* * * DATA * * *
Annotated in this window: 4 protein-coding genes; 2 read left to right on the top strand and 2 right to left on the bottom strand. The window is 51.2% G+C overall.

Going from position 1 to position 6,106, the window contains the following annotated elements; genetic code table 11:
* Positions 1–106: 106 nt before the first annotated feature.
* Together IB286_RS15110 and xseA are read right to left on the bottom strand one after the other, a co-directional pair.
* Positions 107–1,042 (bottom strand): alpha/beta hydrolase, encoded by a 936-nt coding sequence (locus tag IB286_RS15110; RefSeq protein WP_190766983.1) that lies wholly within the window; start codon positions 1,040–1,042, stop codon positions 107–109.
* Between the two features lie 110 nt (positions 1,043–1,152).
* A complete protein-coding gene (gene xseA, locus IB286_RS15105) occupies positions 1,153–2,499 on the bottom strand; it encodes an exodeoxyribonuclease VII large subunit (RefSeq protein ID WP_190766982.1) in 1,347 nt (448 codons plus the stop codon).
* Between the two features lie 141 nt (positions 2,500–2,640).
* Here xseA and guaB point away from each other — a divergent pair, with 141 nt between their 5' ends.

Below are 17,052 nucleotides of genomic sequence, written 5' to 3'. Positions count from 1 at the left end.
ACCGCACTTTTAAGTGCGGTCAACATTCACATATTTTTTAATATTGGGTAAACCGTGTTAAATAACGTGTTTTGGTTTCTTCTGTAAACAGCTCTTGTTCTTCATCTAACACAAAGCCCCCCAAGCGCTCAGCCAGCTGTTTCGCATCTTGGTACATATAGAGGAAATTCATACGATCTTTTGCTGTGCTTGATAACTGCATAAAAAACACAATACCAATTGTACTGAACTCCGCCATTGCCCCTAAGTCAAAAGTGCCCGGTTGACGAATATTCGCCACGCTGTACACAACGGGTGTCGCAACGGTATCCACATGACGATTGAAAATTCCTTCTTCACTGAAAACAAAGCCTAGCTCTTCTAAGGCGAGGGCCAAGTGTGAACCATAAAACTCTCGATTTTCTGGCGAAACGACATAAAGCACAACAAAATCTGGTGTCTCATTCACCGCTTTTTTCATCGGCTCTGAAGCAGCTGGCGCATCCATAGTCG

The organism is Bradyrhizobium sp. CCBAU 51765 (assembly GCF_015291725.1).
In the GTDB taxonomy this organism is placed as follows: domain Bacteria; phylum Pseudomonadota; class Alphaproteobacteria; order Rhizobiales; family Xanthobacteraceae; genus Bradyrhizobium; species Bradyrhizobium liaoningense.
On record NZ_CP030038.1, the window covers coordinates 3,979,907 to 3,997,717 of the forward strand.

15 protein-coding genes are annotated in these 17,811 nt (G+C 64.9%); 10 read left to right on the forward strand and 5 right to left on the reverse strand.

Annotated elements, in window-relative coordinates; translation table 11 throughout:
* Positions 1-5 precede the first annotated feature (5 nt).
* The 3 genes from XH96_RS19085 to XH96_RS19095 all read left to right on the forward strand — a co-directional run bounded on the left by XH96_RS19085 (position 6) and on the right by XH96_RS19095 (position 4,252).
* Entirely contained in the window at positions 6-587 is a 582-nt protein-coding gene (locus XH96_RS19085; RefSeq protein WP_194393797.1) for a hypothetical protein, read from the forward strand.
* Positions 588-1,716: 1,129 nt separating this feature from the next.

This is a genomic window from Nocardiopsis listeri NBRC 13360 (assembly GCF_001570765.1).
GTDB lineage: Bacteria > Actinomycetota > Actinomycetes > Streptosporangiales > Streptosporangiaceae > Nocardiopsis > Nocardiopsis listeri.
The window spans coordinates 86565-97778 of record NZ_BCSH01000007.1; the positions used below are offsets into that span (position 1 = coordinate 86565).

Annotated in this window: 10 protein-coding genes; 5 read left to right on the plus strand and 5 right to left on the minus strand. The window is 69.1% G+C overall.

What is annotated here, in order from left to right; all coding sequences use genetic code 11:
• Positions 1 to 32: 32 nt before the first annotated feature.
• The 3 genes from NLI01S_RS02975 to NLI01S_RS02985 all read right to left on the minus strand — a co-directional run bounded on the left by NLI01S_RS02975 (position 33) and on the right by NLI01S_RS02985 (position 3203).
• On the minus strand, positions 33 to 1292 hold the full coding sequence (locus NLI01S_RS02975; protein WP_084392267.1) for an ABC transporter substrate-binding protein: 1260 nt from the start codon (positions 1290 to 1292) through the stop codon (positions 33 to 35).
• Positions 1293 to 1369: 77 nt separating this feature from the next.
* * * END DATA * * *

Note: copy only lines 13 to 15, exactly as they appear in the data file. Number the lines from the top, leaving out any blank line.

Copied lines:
In the GTDB taxonomy this organism is placed as follows: domain Bacteria; phylum Pseudomonadota; class Alphaproteobacteria; order Rhizobiales; family Xanthobacteraceae; genus Bradyrhizobium; species Bradyrhizobium liaoningense.
On record NZ_CP030038.1, the window covers coordinates 3,979,907 to 3,997,717 of the forward strand.

15 protein-coding genes are annotated in these 17,811 nt (G+C 64.9%); 10 read left to right on the forward strand and 5 right to left on the reverse strand.